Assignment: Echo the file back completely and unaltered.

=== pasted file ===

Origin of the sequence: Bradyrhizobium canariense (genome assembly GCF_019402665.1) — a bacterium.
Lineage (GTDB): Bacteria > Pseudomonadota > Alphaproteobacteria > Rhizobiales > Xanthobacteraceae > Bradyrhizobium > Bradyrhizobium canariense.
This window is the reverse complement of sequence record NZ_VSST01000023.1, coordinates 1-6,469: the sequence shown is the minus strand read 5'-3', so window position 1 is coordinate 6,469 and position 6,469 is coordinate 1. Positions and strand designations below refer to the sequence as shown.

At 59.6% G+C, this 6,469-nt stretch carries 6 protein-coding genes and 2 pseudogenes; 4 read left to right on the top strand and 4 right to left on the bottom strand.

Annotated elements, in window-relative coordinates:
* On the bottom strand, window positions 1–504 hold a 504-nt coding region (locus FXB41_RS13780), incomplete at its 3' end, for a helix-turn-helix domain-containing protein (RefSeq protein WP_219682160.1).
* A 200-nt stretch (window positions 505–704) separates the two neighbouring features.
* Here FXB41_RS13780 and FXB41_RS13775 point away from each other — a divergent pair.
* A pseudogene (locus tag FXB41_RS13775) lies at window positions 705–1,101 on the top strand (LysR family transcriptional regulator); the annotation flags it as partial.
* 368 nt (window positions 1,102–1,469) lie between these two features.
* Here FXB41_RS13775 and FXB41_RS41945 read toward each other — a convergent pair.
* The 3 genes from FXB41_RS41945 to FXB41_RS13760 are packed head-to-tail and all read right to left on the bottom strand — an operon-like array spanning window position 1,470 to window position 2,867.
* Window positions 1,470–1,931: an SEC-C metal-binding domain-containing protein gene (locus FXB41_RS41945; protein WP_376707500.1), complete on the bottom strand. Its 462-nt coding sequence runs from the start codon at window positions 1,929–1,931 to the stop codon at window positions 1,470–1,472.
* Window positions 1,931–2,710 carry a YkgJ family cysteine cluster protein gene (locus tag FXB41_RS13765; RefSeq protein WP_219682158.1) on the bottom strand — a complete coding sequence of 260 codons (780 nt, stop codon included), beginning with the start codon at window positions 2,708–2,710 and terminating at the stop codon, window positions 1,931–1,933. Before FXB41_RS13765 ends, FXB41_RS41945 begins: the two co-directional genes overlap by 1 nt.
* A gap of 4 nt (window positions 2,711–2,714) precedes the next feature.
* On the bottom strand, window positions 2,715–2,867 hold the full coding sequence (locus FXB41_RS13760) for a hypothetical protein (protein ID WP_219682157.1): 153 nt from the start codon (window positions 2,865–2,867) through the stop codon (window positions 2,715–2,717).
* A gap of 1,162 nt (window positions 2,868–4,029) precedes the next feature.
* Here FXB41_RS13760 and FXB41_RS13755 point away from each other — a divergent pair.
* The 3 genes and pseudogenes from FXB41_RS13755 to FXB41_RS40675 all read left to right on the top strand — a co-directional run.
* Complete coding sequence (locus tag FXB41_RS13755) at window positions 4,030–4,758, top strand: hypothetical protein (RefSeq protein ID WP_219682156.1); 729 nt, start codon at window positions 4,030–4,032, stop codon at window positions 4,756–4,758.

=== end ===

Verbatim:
Origin of the sequence: Bradyrhizobium canariense (genome assembly GCF_019402665.1) — a bacterium.
Lineage (GTDB): Bacteria > Pseudomonadota > Alphaproteobacteria > Rhizobiales > Xanthobacteraceae > Bradyrhizobium > Bradyrhizobium canariense.
This window is the reverse complement of sequence record NZ_VSST01000023.1, coordinates 1-6,469: the sequence shown is the minus strand read 5'-3', so window position 1 is coordinate 6,469 and position 6,469 is coordinate 1. Positions and strand designations below refer to the sequence as shown.

At 59.6% G+C, this 6,469-nt stretch carries 6 protein-coding genes and 2 pseudogenes; 4 read left to right on the top strand and 4 right to left on the bottom strand.

Annotated elements, in window-relative coordinates:
* On the bottom strand, window positions 1–504 hold a 504-nt coding region (locus FXB41_RS13780), incomplete at its 3' end, for a helix-turn-helix domain-containing protein (RefSeq protein WP_219682160.1).
* A 200-nt stretch (window positions 505–704) separates the two neighbouring features.
* Here FXB41_RS13780 and FXB41_RS13775 point away from each other — a divergent pair.
* A pseudogene (locus tag FXB41_RS13775) lies at window positions 705–1,101 on the top strand (LysR family transcriptional regulator); the annotation flags it as partial.
* 368 nt (window positions 1,102–1,469) lie between these two features.
* Here FXB41_RS13775 and FXB41_RS41945 read toward each other — a convergent pair.
* The 3 genes from FXB41_RS41945 to FXB41_RS13760 are packed head-to-tail and all read right to left on the bottom strand — an operon-like array spanning window position 1,470 to window position 2,867.
* Window positions 1,470–1,931: an SEC-C metal-binding domain-containing protein gene (locus FXB41_RS41945; protein WP_376707500.1), complete on the bottom strand. Its 462-nt coding sequence runs from the start codon at window positions 1,929–1,931 to the stop codon at window positions 1,470–1,472.
* Window positions 1,931–2,710 carry a YkgJ family cysteine cluster protein gene (locus tag FXB41_RS13765; RefSeq protein WP_219682158.1) on the bottom strand — a complete coding sequence of 260 codons (780 nt, stop codon included), beginning with the start codon at window positions 2,708–2,710 and terminating at the stop codon, window positions 1,931–1,933. Before FXB41_RS13765 ends, FXB41_RS41945 begins: the two co-directional genes overlap by 1 nt.
* A gap of 4 nt (window positions 2,711–2,714) precedes the next feature.
* On the bottom strand, window positions 2,715–2,867 hold the full coding sequence (locus FXB41_RS13760) for a hypothetical protein (protein ID WP_219682157.1): 153 nt from the start codon (window positions 2,865–2,867) through the stop codon (window positions 2,715–2,717).
* A gap of 1,162 nt (window positions 2,868–4,029) precedes the next feature.
* Here FXB41_RS13760 and FXB41_RS13755 point away from each other — a divergent pair.
* The 3 genes and pseudogenes from FXB41_RS13755 to FXB41_RS40675 all read left to right on the top strand — a co-directional run.
* Complete coding sequence (locus tag FXB41_RS13755) at window positions 4,030–4,758, top strand: hypothetical protein (RefSeq protein ID WP_219682156.1); 729 nt, start codon at window positions 4,030–4,032, stop codon at window positions 4,756–4,758.